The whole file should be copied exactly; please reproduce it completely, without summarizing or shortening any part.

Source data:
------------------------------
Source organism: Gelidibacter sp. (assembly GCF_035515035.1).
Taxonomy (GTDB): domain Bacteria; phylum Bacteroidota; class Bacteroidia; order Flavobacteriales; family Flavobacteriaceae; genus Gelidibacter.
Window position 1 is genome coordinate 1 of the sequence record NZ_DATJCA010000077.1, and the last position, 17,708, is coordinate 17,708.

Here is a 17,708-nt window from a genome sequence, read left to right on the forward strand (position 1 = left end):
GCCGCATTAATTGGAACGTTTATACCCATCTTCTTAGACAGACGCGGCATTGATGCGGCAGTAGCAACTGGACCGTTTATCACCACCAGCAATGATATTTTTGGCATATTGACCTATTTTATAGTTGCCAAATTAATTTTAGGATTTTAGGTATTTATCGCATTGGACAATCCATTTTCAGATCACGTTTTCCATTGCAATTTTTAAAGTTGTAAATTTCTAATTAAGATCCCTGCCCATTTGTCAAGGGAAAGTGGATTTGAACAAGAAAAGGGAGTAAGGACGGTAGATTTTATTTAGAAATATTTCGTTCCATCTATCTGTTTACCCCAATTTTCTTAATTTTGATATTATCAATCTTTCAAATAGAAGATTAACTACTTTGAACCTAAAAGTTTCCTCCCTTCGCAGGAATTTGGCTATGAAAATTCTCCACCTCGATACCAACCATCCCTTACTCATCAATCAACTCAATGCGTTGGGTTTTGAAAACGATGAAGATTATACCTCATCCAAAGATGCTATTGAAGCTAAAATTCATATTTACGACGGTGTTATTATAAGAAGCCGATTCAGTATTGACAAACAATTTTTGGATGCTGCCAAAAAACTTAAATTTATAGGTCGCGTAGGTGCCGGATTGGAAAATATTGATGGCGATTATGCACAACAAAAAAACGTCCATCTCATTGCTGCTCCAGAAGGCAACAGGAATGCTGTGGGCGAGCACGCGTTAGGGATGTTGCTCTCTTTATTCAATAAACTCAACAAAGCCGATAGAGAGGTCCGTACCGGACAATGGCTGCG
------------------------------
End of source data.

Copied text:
Source organism: Gelidibacter sp. (assembly GCF_035515035.1).
Taxonomy (GTDB): domain Bacteria; phylum Bacteroidota; class Bacteroidia; order Flavobacteriales; family Flavobacteriaceae; genus Gelidibacter.
Window position 1 is genome coordinate 1 of the sequence record NZ_DATJCA010000077.1, and the last position, 17,708, is coordinate 17,708.

Here is a 17,708-nt window from a genome sequence, read left to right on the forward strand (position 1 = left end):
GCCGCATTAATTGGAACGTTTATACCCATCTTCTTAGACAGACGCGGCATTGATGCGGCAGTAGCAACTGGACCGTTTATCACCACCAGCAATGATATTTTTGGCATATTGACCTATTTTATAGTTGCCAAATTAATTTTAGGATTTTAGGTATTTATCGCATTGGACAATCCATTTTCAGATCACGTTTTCCATTGCAATTTTTAAAGTTGTAAATTTCTAATTAAGATCCCTGCCCATTTGTCAAGGGAAAGTGGATTTGAACAAGAAAAGGGAGTAAGGACGGTAGATTTTATTTAGAAATATTTCGTTCCATCTATCTGTTTACCCCAATTTTCTTAATTTTGATATTATCAATCTTTCAAATAGAAGATTAACTACTTTGAACCTAAAAGTTTCCTCCCTTCGCAGGAATTTGGCTATGAAAATTCTCCACCTCGATACCAACCATCCCTTACTCATCAATCAACTCAATGCGTTGGGTTTTGAAAACGATGAAGATTATACCTCATCCAAAGATGCTATTGAAGCTAAAATTCATATTTACGACGGTGTTATTATAAGAAGCCGATTCAGTATTGACAAACAATTTTTGGATGCTGCCAAAAAACTTAAATTTATAGGTCGCGTAGGTGCCGGATTGGAAAATATTGATGGCGATTATGCACAACAAAAAAACGTCCATCTCATTGCTGCTCCAGAAGGCAACAGGAATGCTGTGGGCGAGCACGCGTTAGGGATGTTGCTCTCTTTATTCAATAAACTCAACAAAGCCGATAGAGAGGTCCGTACCGGACAATGGCTGCG